Set up a trials course in a large circular loop. An alarm clock is started, and the riders line up, and go onto the start of the course at 20 sec intervals. You ride the course as far as you can, and place your marker at the side of the course, where you upd. Then go back to the end of the line, and start the course over from the beginning. Assuming you get further the second try, your marker is advanced to that spot.
The better riders are at a slight disadvantage, in that they must ride more of the course over again to get to the part where they upd. The weaker riders will have many chances to see the better riders clear the spots that are giving them trouble. Of course, the obstacles near the end should be harder then those near the start.
If a rider clears the whole loop, they put a check next to their name on the lap board. After the alarm sounds, who ever went furthest, or had more laps, would be the winner.
A muni version would be faster with more muni type obstacles.
What I like about this format, is there is a lot of action for the riders waiting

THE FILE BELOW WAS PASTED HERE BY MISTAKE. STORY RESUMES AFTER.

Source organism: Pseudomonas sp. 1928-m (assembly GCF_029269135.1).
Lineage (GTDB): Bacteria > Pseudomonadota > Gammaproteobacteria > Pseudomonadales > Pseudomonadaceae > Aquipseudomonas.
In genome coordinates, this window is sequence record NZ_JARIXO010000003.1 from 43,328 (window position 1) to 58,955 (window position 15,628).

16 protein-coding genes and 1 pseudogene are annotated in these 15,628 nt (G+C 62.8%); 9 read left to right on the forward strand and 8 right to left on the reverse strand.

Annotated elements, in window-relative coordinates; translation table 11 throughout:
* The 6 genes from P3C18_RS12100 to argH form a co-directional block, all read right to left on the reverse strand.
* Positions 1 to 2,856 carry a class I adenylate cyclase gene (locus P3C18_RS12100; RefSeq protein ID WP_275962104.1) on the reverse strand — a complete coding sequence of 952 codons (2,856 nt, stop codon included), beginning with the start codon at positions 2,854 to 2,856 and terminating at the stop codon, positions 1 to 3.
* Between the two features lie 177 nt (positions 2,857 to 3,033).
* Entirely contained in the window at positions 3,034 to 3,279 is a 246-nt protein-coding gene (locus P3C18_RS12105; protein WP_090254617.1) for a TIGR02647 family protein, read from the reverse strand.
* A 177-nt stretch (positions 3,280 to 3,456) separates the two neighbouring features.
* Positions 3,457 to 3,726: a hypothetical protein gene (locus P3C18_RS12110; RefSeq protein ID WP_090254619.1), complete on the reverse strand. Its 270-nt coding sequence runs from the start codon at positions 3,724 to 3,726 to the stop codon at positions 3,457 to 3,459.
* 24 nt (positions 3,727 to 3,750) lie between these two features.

their turn to watch. And unless it was a very long course, with a whole lot of riders, you would wait in line hardly long enough to catch your breath, before it would be your turn to go again.
Because I was inspired in the dirt loop format by motocross and supercross, I would suggest the name’s trials cross, and super muni !
I was just ruminating on other kinds of uni races, too.
A race that would be fun is two runner/uniers. Both members of the two-person team start at the same time. Dude A rides the uni some distance, drops the cycle, and starts running. Dudette B, running, reaches the uni & rides past A, who’s now running. B drops uni and starts running and so on.
Or how about one bicycle, one uni? That could be really cool since fast gunis are breaking into bike speeds.
This leapfrogging would make for a lot of contact with other riders, a great thing about RTL.
On a long solo ride, you might likely be riding big chunks of the ride alone.
Yeah, I think I told you about that it’s Steve Colligan’s idea originally. The great thing about it is that you can do it to pretty much any time, like 3 hours or 1 hour or whatever your choice is.
The key to it is that if you take more than the cutoff time, you lose. That way you have to really be careful about time and route planning. Not having checkpoints means that everyone would have to choose their own route completely - it’d be interesting to see if everyone chose the same route, or if people went in totally different directions. Potentially for muni, you could have constraints on using the road, although that might limit people to only a few choices if you weren’t careful about the area.
As for your suggestion of sleeping during a 24 hour event, you are officially a wuss, you’d have plenty of time to sleep once you got back.